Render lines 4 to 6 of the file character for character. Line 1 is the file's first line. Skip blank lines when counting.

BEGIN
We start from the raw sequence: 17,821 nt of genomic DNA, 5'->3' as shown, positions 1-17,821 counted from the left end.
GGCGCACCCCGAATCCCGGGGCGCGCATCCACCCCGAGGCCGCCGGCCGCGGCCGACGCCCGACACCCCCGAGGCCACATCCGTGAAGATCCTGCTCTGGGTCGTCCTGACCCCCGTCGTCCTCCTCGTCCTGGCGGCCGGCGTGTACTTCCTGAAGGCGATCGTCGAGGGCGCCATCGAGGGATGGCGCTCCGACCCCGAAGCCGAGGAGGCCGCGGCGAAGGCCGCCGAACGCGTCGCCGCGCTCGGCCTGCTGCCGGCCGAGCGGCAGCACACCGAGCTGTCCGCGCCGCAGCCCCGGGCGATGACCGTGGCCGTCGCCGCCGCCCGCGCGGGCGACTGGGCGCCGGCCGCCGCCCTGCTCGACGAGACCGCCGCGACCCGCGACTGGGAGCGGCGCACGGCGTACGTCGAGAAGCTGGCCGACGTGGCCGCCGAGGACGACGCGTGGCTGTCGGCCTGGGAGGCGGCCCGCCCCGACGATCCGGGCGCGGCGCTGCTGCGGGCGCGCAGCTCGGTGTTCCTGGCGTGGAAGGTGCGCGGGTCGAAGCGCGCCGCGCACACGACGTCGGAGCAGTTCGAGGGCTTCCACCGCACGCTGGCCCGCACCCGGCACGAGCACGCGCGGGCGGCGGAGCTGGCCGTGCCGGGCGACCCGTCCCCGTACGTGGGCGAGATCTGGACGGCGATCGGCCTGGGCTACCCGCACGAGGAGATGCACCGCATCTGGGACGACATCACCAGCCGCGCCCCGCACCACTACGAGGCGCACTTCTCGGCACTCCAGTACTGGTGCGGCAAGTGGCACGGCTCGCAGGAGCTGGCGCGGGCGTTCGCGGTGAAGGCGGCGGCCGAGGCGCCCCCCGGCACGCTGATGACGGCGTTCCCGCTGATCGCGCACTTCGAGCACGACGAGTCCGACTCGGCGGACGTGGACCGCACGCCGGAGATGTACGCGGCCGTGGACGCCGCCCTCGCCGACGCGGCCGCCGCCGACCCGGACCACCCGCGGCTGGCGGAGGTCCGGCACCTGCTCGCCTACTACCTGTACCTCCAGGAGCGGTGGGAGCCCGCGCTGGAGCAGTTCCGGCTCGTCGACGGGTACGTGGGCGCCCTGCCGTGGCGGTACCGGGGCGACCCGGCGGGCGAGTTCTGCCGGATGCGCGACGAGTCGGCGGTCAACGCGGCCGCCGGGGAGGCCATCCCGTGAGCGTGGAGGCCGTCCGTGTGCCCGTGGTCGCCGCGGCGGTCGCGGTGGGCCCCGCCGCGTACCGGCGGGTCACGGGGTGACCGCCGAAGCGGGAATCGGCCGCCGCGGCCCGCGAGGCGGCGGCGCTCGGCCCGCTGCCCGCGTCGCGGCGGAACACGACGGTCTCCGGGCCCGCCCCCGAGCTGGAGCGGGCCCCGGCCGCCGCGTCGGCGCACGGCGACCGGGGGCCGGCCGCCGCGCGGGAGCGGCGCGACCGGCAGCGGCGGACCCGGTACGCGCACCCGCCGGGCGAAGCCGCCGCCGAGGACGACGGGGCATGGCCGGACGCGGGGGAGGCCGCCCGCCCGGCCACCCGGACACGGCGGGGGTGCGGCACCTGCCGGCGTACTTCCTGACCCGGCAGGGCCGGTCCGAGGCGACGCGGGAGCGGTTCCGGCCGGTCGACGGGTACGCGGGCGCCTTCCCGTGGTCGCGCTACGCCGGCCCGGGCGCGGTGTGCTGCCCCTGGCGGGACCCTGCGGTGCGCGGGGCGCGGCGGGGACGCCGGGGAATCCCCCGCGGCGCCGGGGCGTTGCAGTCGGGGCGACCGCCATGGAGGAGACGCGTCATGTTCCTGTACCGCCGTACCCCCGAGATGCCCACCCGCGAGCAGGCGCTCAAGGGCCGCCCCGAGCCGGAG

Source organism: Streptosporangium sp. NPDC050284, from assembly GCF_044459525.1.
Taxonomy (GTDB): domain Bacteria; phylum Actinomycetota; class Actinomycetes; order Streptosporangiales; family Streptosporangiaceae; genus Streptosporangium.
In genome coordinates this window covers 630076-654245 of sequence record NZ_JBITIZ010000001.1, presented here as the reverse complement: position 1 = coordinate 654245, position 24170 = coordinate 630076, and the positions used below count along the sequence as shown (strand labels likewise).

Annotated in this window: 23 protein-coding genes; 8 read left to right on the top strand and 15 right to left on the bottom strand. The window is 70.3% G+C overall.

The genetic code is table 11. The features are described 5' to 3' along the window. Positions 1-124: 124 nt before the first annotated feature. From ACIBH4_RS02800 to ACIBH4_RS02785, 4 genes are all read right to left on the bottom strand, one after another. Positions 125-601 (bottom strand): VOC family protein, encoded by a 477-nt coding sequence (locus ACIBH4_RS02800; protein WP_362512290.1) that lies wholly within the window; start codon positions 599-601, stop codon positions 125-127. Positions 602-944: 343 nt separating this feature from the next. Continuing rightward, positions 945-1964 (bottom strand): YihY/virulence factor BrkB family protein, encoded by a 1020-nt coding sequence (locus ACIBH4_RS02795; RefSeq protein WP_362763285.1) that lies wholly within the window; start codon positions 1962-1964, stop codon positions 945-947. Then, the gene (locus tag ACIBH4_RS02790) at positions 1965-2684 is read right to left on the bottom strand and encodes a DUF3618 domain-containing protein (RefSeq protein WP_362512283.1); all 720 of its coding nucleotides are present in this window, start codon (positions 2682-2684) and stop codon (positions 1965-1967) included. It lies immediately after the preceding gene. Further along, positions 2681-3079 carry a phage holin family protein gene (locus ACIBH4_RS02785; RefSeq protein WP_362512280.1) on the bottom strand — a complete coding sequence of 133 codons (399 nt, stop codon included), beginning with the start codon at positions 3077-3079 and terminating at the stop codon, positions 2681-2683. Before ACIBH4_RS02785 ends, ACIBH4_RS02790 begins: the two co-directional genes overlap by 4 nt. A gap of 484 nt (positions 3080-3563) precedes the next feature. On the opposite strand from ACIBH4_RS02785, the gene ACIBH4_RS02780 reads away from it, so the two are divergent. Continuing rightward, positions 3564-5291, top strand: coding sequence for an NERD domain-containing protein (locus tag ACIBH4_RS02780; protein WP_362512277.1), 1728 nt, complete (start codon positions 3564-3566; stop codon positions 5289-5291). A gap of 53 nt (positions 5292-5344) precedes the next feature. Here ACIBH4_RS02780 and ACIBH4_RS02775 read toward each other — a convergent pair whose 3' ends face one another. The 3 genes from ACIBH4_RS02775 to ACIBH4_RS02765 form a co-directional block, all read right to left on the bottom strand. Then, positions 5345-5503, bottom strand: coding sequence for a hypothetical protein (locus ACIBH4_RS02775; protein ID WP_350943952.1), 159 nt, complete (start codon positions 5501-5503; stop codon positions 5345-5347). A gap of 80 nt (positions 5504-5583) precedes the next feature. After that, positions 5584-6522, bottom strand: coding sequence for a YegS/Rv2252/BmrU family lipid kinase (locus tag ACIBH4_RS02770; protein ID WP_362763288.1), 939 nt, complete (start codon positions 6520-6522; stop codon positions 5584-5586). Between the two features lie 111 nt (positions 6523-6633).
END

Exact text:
Taxonomy (GTDB): domain Bacteria; phylum Actinomycetota; class Actinomycetes; order Streptosporangiales; family Streptosporangiaceae; genus Streptosporangium.
In genome coordinates this window covers 630076-654245 of sequence record NZ_JBITIZ010000001.1, presented here as the reverse complement: position 1 = coordinate 654245, position 24170 = coordinate 630076, and the positions used below count along the sequence as shown (strand labels likewise).

Annotated in this window: 23 protein-coding genes; 8 read left to right on the top strand and 15 right to left on the bottom strand. The window is 70.3% G+C overall.